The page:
Overall the median values from the two sites were 794mg/L at the treatment site to 52,800mg/L at the control. For context, water transporting 10mg/L or more is sufficient to affect seagrass growth rate.

The median sediment size transported from this area is 7um (superfine). Grains this size are quick to be transported and once suspended remain in the water column for long periods of time. 

Long term monitoring of remediated gullies provides us with important information on treatment effectiveness. The sites monitored can give us a broad understanding of what the best, most cost effective way to bring gullied land back into production.

Why is it important?

Monitoring and evaluation is important because it:

  • provides the consolidated source of information, showcasing project progress;
  • allows stakeholders to learn from each other’s experiences, building on expertise and knowledge;
  • generates reports that contribute to transparency and accountability, and allows for lessons to be shared more easily;
  • offers paths for learning and improvements;
  • provides a basis for questioning and testing assumptions;
  • provides a means for agencies seeking to learn from their experiences and to incorporate them into policy and practice;
  • provides a way to assess the crucial link between implementers and beneficiaries on the ground and decision-makers;
  • adds to the retention and development of institutional memory; and
  • provides a more robust basis for raising funds and influencing policy.

The focus of this section has been on how the project monitors and evaluates large-scale gully remediation, but LDC also monitors small-scale gully works, rehydration works, and grazing land management practice changes.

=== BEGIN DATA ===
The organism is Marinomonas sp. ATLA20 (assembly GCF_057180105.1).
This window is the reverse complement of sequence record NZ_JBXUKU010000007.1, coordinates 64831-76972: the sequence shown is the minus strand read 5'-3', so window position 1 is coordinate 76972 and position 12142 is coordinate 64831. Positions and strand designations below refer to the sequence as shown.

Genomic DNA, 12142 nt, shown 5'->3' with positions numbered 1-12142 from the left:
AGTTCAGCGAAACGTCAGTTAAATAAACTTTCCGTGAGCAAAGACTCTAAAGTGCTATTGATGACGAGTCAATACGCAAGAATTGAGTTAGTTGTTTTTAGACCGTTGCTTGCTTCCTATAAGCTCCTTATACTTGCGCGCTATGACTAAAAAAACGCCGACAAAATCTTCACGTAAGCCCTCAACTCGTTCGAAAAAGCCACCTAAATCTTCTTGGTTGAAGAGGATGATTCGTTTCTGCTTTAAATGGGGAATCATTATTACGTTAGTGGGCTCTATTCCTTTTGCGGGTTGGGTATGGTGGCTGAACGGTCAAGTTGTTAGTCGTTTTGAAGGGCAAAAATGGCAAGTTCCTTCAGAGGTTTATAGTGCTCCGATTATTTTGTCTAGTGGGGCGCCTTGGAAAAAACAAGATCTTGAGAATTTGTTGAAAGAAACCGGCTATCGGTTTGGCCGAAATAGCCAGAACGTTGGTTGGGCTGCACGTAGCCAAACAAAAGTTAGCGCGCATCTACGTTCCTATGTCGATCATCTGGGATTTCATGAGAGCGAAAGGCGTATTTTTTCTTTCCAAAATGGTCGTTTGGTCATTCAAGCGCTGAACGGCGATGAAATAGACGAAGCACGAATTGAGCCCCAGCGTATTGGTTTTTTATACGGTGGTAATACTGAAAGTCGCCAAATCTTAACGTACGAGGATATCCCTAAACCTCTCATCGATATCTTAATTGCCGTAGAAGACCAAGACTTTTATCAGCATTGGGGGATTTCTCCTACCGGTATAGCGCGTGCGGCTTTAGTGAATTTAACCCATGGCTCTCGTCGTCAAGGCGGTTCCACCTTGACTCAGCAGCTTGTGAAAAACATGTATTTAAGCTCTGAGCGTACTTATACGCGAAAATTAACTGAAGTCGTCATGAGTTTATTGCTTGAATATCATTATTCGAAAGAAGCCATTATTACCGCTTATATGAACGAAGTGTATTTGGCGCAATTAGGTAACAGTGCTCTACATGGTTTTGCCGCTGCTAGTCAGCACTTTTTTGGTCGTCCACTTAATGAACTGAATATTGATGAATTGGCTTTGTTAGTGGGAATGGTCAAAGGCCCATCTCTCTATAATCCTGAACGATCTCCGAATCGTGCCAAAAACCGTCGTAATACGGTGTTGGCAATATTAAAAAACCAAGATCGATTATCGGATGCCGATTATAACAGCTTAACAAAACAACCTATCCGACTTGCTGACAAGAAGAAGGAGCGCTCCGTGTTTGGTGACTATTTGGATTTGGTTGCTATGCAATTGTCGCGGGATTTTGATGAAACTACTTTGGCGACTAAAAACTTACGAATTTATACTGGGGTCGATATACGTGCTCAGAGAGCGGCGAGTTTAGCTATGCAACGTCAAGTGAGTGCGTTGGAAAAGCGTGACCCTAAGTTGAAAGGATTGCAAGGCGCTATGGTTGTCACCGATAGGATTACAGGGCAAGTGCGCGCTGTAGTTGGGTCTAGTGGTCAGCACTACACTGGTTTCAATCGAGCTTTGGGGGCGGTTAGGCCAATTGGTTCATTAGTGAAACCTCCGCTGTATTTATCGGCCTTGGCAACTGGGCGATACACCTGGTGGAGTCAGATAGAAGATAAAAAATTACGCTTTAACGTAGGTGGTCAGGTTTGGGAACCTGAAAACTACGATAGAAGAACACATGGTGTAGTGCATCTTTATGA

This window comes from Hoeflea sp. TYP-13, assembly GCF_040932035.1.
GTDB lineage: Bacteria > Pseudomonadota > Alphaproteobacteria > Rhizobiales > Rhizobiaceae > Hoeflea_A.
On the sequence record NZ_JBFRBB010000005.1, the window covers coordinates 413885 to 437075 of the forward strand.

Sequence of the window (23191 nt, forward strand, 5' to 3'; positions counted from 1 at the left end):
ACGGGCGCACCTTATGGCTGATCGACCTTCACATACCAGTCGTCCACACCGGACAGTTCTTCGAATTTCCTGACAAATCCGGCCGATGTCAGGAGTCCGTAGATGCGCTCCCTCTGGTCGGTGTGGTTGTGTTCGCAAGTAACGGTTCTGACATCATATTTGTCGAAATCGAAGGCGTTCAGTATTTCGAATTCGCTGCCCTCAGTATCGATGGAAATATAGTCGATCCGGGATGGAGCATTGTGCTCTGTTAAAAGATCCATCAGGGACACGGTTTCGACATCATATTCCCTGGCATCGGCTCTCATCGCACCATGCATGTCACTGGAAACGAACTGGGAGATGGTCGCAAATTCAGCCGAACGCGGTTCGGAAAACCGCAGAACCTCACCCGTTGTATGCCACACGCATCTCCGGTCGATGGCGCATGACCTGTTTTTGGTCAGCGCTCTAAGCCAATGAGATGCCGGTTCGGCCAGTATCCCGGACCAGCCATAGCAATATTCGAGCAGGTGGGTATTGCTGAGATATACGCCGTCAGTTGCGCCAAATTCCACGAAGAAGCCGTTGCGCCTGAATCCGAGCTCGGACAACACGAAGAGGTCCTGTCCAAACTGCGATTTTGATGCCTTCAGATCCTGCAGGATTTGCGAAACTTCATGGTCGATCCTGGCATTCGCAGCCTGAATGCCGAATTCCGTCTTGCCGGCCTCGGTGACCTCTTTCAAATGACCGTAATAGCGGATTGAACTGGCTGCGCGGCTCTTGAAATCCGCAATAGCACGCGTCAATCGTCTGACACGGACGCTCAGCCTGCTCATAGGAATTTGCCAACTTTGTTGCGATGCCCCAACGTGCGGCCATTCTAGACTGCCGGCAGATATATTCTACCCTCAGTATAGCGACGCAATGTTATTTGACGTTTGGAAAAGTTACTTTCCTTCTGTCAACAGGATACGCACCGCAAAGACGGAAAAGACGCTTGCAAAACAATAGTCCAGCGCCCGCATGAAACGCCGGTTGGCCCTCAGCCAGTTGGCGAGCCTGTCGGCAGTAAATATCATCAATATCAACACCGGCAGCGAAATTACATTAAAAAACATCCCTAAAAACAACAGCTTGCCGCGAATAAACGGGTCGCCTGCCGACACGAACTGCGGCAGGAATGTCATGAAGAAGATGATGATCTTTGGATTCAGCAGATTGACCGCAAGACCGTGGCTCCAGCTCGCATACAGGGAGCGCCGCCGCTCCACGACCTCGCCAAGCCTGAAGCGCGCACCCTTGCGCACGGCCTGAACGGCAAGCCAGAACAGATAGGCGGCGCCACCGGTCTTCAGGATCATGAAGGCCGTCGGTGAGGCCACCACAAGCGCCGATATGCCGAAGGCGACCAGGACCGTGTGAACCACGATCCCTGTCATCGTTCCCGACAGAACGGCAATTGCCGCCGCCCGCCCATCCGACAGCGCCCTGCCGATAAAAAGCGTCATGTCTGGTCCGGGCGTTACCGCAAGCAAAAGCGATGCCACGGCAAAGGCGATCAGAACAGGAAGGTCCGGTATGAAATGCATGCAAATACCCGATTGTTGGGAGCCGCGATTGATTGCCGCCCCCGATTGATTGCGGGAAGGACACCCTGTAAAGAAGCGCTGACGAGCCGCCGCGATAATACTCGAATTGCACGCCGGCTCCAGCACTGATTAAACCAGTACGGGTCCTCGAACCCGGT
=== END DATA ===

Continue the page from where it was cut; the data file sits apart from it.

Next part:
To measure the effectiveness of these activities, LDC has a suite of tools to suit each property project including looking at the general land condition and soil types, mapping, before and after photos, and water and soil sampling. 

This information helps LDC to provide graziers with the tools and resources to implement sustainable land management decisions on their properties.

 

Reef regulations - grazing, standard conditions

  1. For land in good or fair condition (more than 50 per cent ground cover at 30 September), continue using measures to maintain land condition.
  2. For land in poor condition (less than 50 per cent ground cover at 30 September), steps must be taken to improve land condition.
  3. For land in degraded condition (less than 20 per cent ground cover at 30 September), steps must be taken to improve land condition OR prevent areas from further degrading or expanding.
  4. Keep records of measures taken and also of agricultural chemicals, fertiliser and mill mud or mill ash applied to land.